LAWRENCE, THOMAS EDWARD (1888-1935, 'Lawrence of Arabia')
THE 'GHOST PORTRAIT', by one of Lawrence's primary artists and portraitists, who made the illustrations for Seven Pillars of Wisdom. This image, the collotype ordered in 100 copies by Lionel Cust, was based on Kennington's first pastel portrait of c. 1920 for which Lawrence sat. Kennington was dissatisfied with it and put it aside. One copy of this collotype now hangs in Lawrence's cottage, Cloud's Hill. Ronald Storrs described Kennington's actions: '[He] put the drawing-board on the floor, and two or three sheets of paper over the surface of the drawings, and walked on it for a minute. This, he found, greatly improved it, and gave him two portraits, the second faint and in reverse. Number 2 was unexpected, and revealed something not in the original. He put it away, and forgot it for fourteen years...After Lawrence's death, Kennington was impressed both by its spiritual vitality and by the chance stigmata like wounds on the forehead.'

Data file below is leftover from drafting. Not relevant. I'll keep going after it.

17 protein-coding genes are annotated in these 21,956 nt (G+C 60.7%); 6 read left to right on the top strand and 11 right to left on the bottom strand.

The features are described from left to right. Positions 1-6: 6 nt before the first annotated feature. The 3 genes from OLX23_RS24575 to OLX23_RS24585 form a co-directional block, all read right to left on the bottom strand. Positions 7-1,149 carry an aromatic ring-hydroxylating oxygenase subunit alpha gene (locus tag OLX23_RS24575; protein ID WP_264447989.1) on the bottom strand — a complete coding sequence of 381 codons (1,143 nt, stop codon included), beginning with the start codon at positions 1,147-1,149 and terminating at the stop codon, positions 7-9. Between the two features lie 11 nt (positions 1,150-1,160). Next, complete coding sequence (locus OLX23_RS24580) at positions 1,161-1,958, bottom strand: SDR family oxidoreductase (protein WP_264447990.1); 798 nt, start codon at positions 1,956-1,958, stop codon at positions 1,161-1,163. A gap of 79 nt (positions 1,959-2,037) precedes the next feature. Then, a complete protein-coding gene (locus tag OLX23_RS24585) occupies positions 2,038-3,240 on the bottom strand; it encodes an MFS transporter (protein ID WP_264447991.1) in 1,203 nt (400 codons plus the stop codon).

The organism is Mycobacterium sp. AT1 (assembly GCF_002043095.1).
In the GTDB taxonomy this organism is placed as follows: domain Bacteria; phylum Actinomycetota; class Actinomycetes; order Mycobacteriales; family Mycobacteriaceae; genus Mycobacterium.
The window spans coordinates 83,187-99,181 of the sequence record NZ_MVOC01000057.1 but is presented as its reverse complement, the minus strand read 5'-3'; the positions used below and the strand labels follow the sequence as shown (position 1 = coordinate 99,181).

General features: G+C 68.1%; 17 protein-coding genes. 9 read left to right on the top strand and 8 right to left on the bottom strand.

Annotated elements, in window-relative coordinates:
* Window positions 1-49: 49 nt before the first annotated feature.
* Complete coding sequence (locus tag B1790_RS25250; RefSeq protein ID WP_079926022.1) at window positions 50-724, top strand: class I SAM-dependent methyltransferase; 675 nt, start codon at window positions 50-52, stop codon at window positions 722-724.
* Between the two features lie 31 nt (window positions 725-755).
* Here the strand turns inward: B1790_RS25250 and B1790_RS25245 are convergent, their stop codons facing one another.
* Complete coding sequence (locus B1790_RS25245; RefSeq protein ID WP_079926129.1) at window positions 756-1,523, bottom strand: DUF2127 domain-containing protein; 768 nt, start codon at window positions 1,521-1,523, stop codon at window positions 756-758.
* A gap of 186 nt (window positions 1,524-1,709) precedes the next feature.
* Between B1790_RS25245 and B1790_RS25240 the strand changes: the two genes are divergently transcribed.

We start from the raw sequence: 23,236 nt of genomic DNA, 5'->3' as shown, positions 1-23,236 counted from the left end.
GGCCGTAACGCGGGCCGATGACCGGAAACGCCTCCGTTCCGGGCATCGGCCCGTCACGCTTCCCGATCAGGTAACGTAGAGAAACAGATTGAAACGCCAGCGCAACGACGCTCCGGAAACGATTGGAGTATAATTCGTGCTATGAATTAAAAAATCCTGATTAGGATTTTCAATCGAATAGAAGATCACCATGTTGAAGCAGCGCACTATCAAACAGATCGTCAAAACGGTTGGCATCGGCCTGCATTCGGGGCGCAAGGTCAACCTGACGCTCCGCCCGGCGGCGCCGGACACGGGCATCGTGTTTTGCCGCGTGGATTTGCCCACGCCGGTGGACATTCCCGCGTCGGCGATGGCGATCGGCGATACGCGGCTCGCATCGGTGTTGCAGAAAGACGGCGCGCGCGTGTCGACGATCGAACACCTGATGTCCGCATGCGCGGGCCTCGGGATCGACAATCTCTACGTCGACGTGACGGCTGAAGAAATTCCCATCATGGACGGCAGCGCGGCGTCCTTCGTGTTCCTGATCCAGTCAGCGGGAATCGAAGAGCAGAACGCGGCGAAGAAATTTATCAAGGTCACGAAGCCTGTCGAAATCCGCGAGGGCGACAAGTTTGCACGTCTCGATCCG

Lawrence was very concerned about visual images of himself: there are something of the order of eighty painted or drawn portraits of him. He and Kennington had a particular rapport, they travelled together and became good friends (See Charles Grosvenor, An Iconography: The Portraits of T.E. Lawrence, 1988, no. 18).